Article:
Saturday, June 24, 2017

Reflections on Cruising and Turning 70

It’s been a challenging month for us. A series of recent incidents drove home how vulnerable we are when we cross oceans and navigate reef-strewn waters. First, our own experience in a nasty storm that caught us off guard, then assisting some very capable cruisers whose engine and steering had conked out, and finally, word that some new friends we’d just had lunch with lost their beautiful boat on a reef in Fiji.  All these people are cruising veterans with 7 to 10 years of bluewater experience. They’ve been there and done that. They’d prepared themselves and their boats as well as possible, and exercised caution in their passages as much as is possible out here, but still met with disaster.

Flying Cloud towing Calypso up to Neiafu Harbor in Vava'u, Tonga.
 The overwhelming reality is that stuff happens. As Captain Ron so eloquently stated, “if it’s going to happen, it’s going to happen out there.” And usually, I might add, at 2:30 am during the darkest dark, strongest wind, and biggest waves of the night.

Blue water boats are very well built and incredibly strong, but they have an admirable adversary in the sea and the weather. One wave crashing over the boat exerts the force of tons of wet cement. The highly corrosive salt water gets everywhere, trying to just keep your tools rust free is a challenge — trying to keep delicate computers, navigational equipment and other electronics functioning is almost impossible. And the constant struggle and stress wears down the strongest sailors.

When we embarked on this adventure about five and one-half years ago, I had the confidence of 50 years of sailing experience. I was a former sailboat racer, a fleet champion, and a knower of all things to know about sailing (in my own mind). It took only a month off the coast of Florida, facing down a series of early season hurricanes, to realize how little I really knew and how unprepared we were for ocean sailing. How we survived that first year in the Bahamas and sailing up the east coast to New York is beyond me — sheer luck as much as anything. There is a learning curve and you better assimilate it quickly if you want to survive.

We learned that just keeping all the hundreds of components on the boat (electronics, rigging, sails, pumps, engine, nuts and bolts, and so on) functioning was a full time job. I once heard a quote that from the day a sailboat is launched it is trying to commit suicide. I now know that quote is true. While in the bilge tracking down a problem the other day I saw a sheared bolt with the nut still attached laying on the floor. It could have been left from the day the boat was built, or just sheared off yesterday leaving me to wonder if an important component was now loose and how critical that bolt was. 

Meryl trying to untangle the spaghetti of our staysail lines after the storm.
There are the former engineers who spend every waking hour maintaining their boats, following highly detailed maintenance spreadsheets of everything that needs to be oiled, polished, rotated, changed, etc. I attempt this but am woefully inadequate. There are times when I’m proud of some problem I’ve solved, but many more times when I’m spouting expletives or simply breaking down and crying in a rage of frustration.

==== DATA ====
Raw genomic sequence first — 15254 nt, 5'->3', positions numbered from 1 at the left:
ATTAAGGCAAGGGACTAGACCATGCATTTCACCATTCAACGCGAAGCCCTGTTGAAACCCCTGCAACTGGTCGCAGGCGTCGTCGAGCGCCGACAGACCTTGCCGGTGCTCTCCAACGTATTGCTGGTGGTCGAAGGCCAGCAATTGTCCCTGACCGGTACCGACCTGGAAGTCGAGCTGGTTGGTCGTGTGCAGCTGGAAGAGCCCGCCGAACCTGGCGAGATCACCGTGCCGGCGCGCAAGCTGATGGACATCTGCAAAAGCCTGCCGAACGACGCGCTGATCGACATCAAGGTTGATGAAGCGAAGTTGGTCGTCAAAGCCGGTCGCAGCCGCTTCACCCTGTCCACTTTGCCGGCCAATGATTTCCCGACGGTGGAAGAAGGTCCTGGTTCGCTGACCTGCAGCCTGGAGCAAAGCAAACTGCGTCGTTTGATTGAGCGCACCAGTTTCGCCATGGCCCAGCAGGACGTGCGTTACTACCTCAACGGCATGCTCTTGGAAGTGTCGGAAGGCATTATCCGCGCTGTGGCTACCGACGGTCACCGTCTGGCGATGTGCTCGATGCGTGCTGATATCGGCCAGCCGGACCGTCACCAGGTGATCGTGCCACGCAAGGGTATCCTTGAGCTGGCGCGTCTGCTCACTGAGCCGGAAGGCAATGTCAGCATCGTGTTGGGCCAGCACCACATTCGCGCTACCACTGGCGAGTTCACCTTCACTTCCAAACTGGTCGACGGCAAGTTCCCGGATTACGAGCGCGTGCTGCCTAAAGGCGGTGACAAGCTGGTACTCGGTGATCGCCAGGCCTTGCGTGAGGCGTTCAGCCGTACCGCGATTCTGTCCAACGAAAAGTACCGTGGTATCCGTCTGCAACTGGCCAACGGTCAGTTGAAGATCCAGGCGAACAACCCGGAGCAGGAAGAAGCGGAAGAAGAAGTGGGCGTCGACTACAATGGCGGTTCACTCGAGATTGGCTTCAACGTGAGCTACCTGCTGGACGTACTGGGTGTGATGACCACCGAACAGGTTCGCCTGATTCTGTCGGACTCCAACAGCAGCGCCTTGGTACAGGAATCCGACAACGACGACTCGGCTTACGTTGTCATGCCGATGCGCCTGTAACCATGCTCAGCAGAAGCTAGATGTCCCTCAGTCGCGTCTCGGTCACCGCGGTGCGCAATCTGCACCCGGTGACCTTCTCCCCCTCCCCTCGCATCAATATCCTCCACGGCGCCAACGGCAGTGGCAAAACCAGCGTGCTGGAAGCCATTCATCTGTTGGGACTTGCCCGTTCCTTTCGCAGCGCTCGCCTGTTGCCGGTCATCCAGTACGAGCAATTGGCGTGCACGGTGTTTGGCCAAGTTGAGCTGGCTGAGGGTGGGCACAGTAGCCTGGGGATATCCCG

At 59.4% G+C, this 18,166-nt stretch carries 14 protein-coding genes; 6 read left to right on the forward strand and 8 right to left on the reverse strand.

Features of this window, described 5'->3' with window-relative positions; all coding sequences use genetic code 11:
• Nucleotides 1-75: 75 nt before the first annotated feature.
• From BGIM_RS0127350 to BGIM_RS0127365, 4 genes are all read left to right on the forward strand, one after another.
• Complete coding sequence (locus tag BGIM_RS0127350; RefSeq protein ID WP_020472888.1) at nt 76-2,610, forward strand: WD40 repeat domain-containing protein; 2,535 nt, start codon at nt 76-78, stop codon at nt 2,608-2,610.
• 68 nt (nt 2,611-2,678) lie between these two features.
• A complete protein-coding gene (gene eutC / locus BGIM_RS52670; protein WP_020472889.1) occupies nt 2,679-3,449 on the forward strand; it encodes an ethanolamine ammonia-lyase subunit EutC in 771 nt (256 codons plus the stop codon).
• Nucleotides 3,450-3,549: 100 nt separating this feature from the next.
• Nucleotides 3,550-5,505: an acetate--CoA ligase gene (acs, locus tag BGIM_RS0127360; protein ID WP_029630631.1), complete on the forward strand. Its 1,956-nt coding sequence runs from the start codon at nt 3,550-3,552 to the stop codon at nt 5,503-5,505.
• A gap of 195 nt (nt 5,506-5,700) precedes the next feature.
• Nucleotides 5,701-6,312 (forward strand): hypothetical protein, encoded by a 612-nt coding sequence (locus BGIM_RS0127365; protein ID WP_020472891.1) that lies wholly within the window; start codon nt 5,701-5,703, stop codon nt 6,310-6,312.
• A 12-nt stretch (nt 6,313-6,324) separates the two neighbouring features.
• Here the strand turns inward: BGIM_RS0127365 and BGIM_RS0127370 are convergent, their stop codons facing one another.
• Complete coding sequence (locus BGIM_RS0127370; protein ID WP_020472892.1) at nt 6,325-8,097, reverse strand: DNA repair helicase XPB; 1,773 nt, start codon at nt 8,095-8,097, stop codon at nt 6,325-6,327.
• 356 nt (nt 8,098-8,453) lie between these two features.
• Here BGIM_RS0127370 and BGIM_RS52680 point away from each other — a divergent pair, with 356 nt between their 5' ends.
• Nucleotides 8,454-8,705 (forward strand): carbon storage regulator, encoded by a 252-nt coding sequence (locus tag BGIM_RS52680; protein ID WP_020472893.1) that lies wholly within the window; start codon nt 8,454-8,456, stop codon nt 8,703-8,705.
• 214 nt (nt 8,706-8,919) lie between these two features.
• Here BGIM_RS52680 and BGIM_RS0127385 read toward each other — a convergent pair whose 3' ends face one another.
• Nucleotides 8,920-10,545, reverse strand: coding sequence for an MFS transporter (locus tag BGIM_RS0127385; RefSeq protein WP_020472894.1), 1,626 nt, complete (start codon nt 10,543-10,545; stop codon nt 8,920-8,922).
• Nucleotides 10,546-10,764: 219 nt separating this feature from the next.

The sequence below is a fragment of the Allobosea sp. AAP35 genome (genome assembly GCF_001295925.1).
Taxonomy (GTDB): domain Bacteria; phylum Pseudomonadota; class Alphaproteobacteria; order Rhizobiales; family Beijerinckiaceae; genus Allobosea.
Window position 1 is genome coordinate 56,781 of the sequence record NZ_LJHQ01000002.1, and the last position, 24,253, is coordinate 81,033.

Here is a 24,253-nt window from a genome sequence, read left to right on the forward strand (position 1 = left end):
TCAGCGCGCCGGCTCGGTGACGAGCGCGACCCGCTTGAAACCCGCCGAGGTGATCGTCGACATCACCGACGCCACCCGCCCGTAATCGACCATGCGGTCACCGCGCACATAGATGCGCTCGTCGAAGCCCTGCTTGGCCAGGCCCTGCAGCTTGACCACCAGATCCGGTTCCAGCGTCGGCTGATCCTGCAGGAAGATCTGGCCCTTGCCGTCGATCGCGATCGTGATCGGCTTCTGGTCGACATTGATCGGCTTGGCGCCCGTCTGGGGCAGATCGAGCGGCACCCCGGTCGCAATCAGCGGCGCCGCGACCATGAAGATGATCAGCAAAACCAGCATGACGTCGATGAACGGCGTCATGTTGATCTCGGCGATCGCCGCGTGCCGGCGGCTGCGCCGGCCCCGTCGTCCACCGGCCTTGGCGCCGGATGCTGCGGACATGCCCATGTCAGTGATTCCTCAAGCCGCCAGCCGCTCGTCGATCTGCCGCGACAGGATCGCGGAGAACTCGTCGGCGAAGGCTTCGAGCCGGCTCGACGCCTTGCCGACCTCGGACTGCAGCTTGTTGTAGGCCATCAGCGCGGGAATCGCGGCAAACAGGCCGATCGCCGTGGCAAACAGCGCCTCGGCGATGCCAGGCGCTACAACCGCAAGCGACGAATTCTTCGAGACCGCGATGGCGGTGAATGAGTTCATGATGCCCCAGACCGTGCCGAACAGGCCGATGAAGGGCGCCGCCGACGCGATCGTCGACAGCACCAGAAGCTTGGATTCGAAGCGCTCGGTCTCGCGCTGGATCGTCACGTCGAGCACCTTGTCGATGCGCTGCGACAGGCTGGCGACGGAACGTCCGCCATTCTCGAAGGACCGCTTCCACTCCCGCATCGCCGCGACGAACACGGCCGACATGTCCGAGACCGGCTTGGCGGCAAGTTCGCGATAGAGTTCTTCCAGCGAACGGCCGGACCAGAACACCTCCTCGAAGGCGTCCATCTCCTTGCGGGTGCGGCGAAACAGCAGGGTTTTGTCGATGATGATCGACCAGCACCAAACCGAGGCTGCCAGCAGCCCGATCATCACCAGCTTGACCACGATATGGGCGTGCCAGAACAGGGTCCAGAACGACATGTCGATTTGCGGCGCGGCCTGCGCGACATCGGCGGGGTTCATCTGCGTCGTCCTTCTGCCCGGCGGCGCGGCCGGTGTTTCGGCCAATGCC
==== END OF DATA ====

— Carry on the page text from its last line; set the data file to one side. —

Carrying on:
The one thing I’m fairly good at is computers and technology, mostly based on being around skilled technicians during my working career, those whose brains I picked at every opportunity. Today I spend most of the day trying keep two iPhones alive whose batteries are on their last legs and upon which we depend for our Internet access. I then had to download the new Ovitel mapping software that utilizes satellite photos to show the position of the boat vis a vis any hazards. It’s written by a Japanese guy and has very few instructions; you kind of have to feel your way through it. Just trying to figure out the four to five various formats that GPS coordinates can take, and modifying them to the needs of each navigation program we use, took hours. 

Next, I discovered that being close to the International Date Line means all our charting software stops about 100 miles west of here, and to get the corresponding charts you need to go 180 degrees around the world and approach from the west. Sounds simple but it isn’t. The day also changes as well as the time. Then I discovered that the chart set we used for our backup iNavX navigation software ended at Tonga and I had to track down the new charts (again 180 degrees away) on the Internet (which as I said is dependent on a pair of failing iPhones). And so it goes.

A very well prepared Island Packet who we’d just met a couple of days ago before they left for Fiji, just came limping back into the harbor today looking askew. We radio’d over and learned that their regulator and alternator had both failed and they couldn’t charge their batteries. They didn’t even mention the 30 knot + winds and 10 foot seas outside the reef. If something needs to be replaced here you are looking at a best case scenario of two to three weeks shipping and an exorbitant bill for the parts, shipping and customs, and that’s if you can find the part in the first place.

So with all that weighing heavily on our minds, we are starting to prepare for our own passage to Fiji, which a very experienced friend of ours says is the most dangerous place in the world to sail. Another friend just wrote a book about her husband’s family’s adventures after they were shipwrecked on a reef just south of Fiji many years ago. Fiji seems to eat boats for breakfast.